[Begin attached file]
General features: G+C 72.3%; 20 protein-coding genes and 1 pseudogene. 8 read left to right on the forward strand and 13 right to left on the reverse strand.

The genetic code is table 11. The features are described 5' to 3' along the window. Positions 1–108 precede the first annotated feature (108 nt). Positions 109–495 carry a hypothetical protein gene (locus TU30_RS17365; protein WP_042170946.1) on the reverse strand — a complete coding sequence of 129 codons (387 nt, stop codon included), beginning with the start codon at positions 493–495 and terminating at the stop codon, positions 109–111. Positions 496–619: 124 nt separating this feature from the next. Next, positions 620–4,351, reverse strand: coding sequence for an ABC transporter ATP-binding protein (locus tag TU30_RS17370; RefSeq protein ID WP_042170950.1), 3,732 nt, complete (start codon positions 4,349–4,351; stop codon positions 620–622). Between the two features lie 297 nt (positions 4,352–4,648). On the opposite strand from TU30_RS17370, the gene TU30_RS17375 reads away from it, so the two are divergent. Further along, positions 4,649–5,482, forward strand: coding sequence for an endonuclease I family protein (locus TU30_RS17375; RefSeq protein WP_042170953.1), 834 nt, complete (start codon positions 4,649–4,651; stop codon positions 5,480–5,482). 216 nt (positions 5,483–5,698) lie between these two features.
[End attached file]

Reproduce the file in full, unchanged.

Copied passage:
General features: G+C 72.3%; 20 protein-coding genes and 1 pseudogene. 8 read left to right on the forward strand and 13 right to left on the reverse strand.

The genetic code is table 11. The features are described 5' to 3' along the window. Positions 1–108 precede the first annotated feature (108 nt). Positions 109–495 carry a hypothetical protein gene (locus TU30_RS17365; protein WP_042170946.1) on the reverse strand — a complete coding sequence of 129 codons (387 nt, stop codon included), beginning with the start codon at positions 493–495 and terminating at the stop codon, positions 109–111. Positions 496–619: 124 nt separating this feature from the next. Next, positions 620–4,351, reverse strand: coding sequence for an ABC transporter ATP-binding protein (locus tag TU30_RS17370; RefSeq protein ID WP_042170950.1), 3,732 nt, complete (start codon positions 4,349–4,351; stop codon positions 620–622). Between the two features lie 297 nt (positions 4,352–4,648). On the opposite strand from TU30_RS17370, the gene TU30_RS17375 reads away from it, so the two are divergent. Further along, positions 4,649–5,482, forward strand: coding sequence for an endonuclease I family protein (locus TU30_RS17375; RefSeq protein WP_042170953.1), 834 nt, complete (start codon positions 4,649–4,651; stop codon positions 5,480–5,482). 216 nt (positions 5,483–5,698) lie between these two features.